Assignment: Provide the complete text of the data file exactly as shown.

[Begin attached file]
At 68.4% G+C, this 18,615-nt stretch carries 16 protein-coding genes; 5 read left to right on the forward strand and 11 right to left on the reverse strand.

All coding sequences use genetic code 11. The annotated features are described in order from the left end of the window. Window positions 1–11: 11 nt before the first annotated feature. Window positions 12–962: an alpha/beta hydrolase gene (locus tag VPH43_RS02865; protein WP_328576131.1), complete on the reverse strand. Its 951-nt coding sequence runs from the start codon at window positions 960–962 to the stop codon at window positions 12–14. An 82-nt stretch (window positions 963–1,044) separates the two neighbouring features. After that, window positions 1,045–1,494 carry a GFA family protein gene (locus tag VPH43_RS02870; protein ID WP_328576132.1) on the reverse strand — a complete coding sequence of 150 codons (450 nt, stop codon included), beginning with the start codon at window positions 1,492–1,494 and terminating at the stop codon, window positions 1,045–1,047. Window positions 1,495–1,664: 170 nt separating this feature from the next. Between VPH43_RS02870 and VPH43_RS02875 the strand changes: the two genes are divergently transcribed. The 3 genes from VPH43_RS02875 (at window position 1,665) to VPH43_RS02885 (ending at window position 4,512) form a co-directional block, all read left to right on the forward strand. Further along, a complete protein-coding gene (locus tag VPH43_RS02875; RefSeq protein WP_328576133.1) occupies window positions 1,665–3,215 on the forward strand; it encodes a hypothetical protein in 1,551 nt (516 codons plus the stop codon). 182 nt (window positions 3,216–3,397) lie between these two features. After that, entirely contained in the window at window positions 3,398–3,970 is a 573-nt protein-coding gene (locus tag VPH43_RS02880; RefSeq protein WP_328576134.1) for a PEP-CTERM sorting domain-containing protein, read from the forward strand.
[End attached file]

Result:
At 68.4% G+C, this 18,615-nt stretch carries 16 protein-coding genes; 5 read left to right on the forward strand and 11 right to left on the reverse strand.

All coding sequences use genetic code 11. The annotated features are described in order from the left end of the window. Window positions 1–11: 11 nt before the first annotated feature. Window positions 12–962: an alpha/beta hydrolase gene (locus tag VPH43_RS02865; protein WP_328576131.1), complete on the reverse strand. Its 951-nt coding sequence runs from the start codon at window positions 960–962 to the stop codon at window positions 12–14. An 82-nt stretch (window positions 963–1,044) separates the two neighbouring features. After that, window positions 1,045–1,494 carry a GFA family protein gene (locus tag VPH43_RS02870; protein ID WP_328576132.1) on the reverse strand — a complete coding sequence of 150 codons (450 nt, stop codon included), beginning with the start codon at window positions 1,492–1,494 and terminating at the stop codon, window positions 1,045–1,047. Window positions 1,495–1,664: 170 nt separating this feature from the next. Between VPH43_RS02870 and VPH43_RS02875 the strand changes: the two genes are divergently transcribed. The 3 genes from VPH43_RS02875 (at window position 1,665) to VPH43_RS02885 (ending at window position 4,512) form a co-directional block, all read left to right on the forward strand. Further along, a complete protein-coding gene (locus tag VPH43_RS02875; RefSeq protein WP_328576133.1) occupies window positions 1,665–3,215 on the forward strand; it encodes a hypothetical protein in 1,551 nt (516 codons plus the stop codon). 182 nt (window positions 3,216–3,397) lie between these two features. After that, entirely contained in the window at window positions 3,398–3,970 is a 573-nt protein-coding gene (locus tag VPH43_RS02880; RefSeq protein WP_328576134.1) for a PEP-CTERM sorting domain-containing protein, read from the forward strand.